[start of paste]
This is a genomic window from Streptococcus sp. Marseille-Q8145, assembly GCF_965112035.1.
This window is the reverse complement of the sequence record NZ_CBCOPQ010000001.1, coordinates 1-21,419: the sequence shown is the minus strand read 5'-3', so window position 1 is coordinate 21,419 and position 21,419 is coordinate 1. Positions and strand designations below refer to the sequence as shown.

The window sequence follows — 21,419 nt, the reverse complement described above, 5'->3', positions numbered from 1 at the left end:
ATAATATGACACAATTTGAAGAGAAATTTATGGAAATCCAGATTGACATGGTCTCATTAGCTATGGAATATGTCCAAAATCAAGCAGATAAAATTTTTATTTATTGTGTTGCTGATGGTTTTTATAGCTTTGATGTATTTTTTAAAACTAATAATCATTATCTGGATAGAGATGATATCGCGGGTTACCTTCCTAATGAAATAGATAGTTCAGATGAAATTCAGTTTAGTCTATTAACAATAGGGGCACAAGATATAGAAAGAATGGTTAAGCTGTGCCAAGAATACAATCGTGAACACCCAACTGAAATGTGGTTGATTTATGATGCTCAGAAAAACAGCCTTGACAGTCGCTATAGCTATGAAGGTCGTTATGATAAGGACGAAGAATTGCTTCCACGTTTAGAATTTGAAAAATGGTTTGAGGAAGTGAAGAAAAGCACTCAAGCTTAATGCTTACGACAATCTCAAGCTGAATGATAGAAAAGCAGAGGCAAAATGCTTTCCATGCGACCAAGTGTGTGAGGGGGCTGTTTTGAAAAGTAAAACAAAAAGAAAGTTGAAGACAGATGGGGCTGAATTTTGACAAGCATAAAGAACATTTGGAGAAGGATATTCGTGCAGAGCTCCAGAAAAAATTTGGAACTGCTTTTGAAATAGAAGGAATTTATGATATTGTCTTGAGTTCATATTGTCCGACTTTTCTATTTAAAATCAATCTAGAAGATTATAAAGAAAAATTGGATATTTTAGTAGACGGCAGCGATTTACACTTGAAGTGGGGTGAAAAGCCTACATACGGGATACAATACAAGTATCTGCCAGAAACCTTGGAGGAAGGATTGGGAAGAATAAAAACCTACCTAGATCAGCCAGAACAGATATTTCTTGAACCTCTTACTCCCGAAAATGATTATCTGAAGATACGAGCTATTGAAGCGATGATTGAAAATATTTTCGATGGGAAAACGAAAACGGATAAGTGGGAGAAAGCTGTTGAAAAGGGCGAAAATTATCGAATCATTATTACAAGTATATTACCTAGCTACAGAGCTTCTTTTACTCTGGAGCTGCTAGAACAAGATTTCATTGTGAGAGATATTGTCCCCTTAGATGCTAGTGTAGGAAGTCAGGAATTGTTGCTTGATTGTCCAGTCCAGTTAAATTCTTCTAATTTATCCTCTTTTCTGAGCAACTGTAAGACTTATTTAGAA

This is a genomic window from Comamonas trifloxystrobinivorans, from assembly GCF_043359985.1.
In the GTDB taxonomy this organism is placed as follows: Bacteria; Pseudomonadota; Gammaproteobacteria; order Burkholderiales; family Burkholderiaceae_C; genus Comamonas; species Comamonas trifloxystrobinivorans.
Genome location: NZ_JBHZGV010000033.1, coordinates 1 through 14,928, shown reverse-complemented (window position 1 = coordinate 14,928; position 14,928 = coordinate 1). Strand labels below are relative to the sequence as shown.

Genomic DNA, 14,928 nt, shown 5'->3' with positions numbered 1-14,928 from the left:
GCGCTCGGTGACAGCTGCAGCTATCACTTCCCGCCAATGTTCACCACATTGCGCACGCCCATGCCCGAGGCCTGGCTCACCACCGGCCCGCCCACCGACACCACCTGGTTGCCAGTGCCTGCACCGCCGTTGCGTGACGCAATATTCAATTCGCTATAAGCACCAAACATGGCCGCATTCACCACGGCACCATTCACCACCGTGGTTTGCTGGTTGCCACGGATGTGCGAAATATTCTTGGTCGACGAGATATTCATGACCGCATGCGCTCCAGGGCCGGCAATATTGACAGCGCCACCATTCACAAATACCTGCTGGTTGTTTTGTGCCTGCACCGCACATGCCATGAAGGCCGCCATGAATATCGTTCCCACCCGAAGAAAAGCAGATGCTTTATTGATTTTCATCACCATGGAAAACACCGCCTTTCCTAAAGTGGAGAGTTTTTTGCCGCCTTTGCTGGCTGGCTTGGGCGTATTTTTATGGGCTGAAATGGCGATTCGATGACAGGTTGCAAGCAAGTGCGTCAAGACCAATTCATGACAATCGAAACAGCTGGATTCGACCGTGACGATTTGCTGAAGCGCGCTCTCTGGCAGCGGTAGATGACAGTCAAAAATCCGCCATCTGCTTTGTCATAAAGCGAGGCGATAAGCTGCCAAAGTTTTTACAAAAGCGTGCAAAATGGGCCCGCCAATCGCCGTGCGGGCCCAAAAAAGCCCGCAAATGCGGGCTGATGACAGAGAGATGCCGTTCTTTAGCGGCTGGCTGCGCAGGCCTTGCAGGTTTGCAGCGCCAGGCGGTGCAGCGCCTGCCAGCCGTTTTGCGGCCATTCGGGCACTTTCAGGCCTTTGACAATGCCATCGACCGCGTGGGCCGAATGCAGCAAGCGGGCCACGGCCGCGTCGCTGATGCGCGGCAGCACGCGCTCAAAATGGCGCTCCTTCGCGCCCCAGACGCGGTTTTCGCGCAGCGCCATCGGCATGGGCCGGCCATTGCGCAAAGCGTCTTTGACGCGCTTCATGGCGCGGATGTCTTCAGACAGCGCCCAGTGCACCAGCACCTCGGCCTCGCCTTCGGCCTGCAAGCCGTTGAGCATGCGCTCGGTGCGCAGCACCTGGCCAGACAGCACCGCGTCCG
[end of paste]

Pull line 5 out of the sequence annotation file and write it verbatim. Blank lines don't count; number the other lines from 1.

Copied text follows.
This is a genomic window from Comamonas trifloxystrobinivorans, from assembly GCF_043359985.1.